In 2016, Judge Youlee Yim You, United States Magistrate Judge for the District of Oregon, was appointed as the first Asian American federal judge in Oregon. Before that, in 2007, the Oregon governor appointed her as the first female Asian American trial judge in the state. Prior to her appointment to the bench, Judge You’s legal career focused primarily on criminal law. She served as a prosecutor in Brooklyn, New York; a death penalty staff attorney for the federal court in Los Angeles; and as both an assistant attorney general and public defender in Oregon. Throughout her career, she has served on various legal committees and community organizations, and performed volunteer service, including a month at Mother Teresa’s orphanage in India. She received a pro bono service award from the Asian Pacific American Legal Center (now Asian Americans Advancing Justice) in Los Angeles, an Award of Merit from the Multnomah (OR) Bar Association, and will be receiving an award from the Oregon Asian Pacific American Bar Association in September.

NAPABA congratulates the 2017 Daniel K. Inouye Trailblazer Award recipients and thanks them for paving the way for Asian Pacific American attorneys.

For more information, the media may contact Brett Schuster, NAPABA communications manager, at 202-775-9555 or bschuster@napaba.org.

The National Asian Pacific American Bar Association (NAPABA) is the national association of Asian Pacific American attorneys, judges, law professors, and law students. NAPABA represents the interests of almost 50,000 attorneys and approximately 75 national, state, and local Asian Pacific American bar associations. Its members include solo practitioners, large firm lawyers, corporate counsel, legal services and non-profit attorneys, and lawyers serving at all levels of government.

NAPABA continues to be a leader in addressing civil rights issues confronting Asian Pacific American communities. Through its national network of committees and affiliates, NAPABA provides a strong voice for increased diversity of the federal and state judiciaries, advocates for equal opportunity in the workplace, works to eliminate hate crimes and anti-immigrant sentiment, and promotes the professional development of people of color in the legal profession.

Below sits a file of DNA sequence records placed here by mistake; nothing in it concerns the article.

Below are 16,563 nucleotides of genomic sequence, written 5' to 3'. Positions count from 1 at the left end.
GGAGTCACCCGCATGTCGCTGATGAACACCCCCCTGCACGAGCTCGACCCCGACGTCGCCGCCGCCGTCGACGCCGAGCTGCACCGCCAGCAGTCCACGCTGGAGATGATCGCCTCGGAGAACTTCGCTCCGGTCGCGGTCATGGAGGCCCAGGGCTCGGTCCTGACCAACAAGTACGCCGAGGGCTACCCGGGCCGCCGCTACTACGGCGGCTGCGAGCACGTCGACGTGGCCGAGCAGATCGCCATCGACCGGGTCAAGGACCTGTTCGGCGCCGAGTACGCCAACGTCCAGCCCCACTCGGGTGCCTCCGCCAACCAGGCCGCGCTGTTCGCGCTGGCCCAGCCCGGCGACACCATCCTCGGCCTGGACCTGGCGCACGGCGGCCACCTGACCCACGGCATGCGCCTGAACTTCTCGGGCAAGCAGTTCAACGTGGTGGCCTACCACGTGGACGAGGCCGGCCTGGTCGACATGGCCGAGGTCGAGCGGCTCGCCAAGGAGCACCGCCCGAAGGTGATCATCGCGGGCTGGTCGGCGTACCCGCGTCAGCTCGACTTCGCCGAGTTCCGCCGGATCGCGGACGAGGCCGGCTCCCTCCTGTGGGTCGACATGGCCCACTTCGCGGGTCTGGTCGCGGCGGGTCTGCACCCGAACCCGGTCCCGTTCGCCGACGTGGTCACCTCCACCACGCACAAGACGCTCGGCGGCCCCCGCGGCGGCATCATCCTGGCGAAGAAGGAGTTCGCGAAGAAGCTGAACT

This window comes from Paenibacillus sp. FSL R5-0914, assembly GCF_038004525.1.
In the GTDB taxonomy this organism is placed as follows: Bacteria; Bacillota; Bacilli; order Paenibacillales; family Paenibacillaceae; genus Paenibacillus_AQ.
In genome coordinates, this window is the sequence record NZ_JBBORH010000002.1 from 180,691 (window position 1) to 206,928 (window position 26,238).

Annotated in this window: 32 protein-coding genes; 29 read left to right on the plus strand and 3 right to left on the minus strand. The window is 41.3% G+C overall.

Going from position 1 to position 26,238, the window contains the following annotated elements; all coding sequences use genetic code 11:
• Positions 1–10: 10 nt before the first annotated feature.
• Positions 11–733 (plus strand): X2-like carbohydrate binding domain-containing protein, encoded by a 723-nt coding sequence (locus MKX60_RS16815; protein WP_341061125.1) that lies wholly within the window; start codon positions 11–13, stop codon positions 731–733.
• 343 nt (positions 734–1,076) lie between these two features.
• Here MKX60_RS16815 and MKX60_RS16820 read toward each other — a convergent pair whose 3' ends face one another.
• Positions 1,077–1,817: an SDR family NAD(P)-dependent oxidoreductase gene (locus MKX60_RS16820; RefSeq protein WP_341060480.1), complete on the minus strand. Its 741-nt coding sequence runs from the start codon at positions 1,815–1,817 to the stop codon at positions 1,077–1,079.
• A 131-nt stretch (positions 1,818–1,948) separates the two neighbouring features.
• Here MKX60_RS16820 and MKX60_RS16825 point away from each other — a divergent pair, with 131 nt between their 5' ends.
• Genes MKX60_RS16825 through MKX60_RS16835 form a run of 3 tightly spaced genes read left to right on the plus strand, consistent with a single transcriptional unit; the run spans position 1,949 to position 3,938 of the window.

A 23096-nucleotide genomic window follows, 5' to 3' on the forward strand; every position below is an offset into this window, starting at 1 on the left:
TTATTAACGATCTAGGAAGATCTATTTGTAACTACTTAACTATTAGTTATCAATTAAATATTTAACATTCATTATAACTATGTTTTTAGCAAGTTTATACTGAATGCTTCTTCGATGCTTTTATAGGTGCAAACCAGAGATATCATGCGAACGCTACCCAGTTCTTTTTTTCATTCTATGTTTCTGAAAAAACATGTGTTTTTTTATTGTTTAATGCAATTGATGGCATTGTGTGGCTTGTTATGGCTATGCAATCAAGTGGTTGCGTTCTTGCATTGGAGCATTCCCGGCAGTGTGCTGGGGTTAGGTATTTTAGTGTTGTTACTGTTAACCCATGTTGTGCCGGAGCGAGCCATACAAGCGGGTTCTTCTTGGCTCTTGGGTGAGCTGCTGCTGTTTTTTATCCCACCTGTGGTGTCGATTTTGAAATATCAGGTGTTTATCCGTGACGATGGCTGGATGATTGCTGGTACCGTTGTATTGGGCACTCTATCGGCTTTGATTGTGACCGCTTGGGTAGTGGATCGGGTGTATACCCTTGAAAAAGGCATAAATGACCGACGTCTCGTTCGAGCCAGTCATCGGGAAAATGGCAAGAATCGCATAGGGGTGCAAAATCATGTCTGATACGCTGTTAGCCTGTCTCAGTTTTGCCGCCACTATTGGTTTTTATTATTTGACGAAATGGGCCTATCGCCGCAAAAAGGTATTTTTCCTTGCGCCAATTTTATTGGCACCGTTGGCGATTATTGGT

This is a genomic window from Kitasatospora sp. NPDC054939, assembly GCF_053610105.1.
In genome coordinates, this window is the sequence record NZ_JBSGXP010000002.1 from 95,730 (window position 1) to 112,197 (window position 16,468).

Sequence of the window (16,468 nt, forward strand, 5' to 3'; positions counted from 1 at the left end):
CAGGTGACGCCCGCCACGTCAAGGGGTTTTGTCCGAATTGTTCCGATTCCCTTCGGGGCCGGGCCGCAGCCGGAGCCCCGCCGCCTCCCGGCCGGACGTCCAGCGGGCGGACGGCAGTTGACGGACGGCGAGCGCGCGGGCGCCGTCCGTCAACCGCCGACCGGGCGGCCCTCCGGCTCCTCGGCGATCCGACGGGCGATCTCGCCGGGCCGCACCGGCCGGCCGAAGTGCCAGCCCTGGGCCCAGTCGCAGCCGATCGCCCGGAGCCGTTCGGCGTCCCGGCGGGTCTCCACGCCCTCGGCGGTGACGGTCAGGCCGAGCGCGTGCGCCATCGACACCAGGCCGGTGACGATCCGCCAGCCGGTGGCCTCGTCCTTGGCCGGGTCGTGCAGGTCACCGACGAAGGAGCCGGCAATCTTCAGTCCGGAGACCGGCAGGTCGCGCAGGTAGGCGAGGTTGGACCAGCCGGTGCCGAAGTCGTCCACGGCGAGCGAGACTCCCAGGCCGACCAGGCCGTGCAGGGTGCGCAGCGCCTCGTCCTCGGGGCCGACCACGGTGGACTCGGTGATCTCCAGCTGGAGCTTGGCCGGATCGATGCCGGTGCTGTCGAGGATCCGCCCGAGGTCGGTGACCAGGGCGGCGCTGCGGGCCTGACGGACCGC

To learn more about NAPABA, visit www.napaba.org, like us on Facebook, and follow us on Twitter (@NAPABA).

National Asian Pacific American Bar Association | 1612 K St. NW, Suite 510 | Washington, D.C. 20006 | www.napaba.org

Update: NAPABA Announces 2015 Daniel K. Inouye Trailblazer Award Recipients

For Immediate Release
Oct. 8, 2015

For More Information, Contact:
Brett Schuster, Communications Manager
bschuster@napaba.org, 202-775-9555

Update: NAPABA Announces 2015 Daniel K. Inouye Trailblazer Award Recipients

WASHINGTON — The National Asian Pacific American Bar Association (NAPABA) has selected five exceptional attorneys to receive NAPABA’s highest honor — the Daniel K. Inouye Trailblazer Award. This award recognizes the outstanding achievements, commitment, and leadership of lawyers who have paved the way for the advancement of other Asian Pacific American (APA) attorneys. These Trailblazers have demonstrated vision, courage, and tenacity, and made substantial and lasting contributions to the APA legal profession, as well as to the broader APA community.  

The 2015 Daniel K. Inouye Trailblazers Awards will be presented on Nov. 6, 2015, at a special ceremony during the 2015 NAPABA Convention in New Orleans, to the following recipients:

Captain Benes Z. Aldana — United States Coast Guard
Assemblymember Rob Bonta — California State Assembly
David Louie — Kobayashi Sugita & Goda LLP
Justice Sabrina Shizue McKenna — Supreme Court of the State of Hawai’i
Judge Amul Thapar — United States District Court, Eastern District of Kentucky

The 2015 Trailblazers class is represented by a diverse and impressive group. Captain Aldana serves as the Staff Judge Advocate (Chief Legal Officer) of the Eighth Coast Guard District, the largest district in the Coast Guard, and is responsible for providing legal advice to the district commander and oversees the provision of legal support to Coast Guard operations spanning 26 states, including the outer continental shelf of the Gulf of Mexico. Additionally, he is currently a judge on the U.S. Coast Guard Court of Criminal Appeals. He is believed to be the first Asian Pacific American to be appointed as a military trial judge (2005) and as an appellate judge (2015) in the U.S. military. As a leader in the American Bar Association, he is currently a board member of the ABA Rule of Law Initiative and on the ABA Commission on Diversity and Inclusion 360.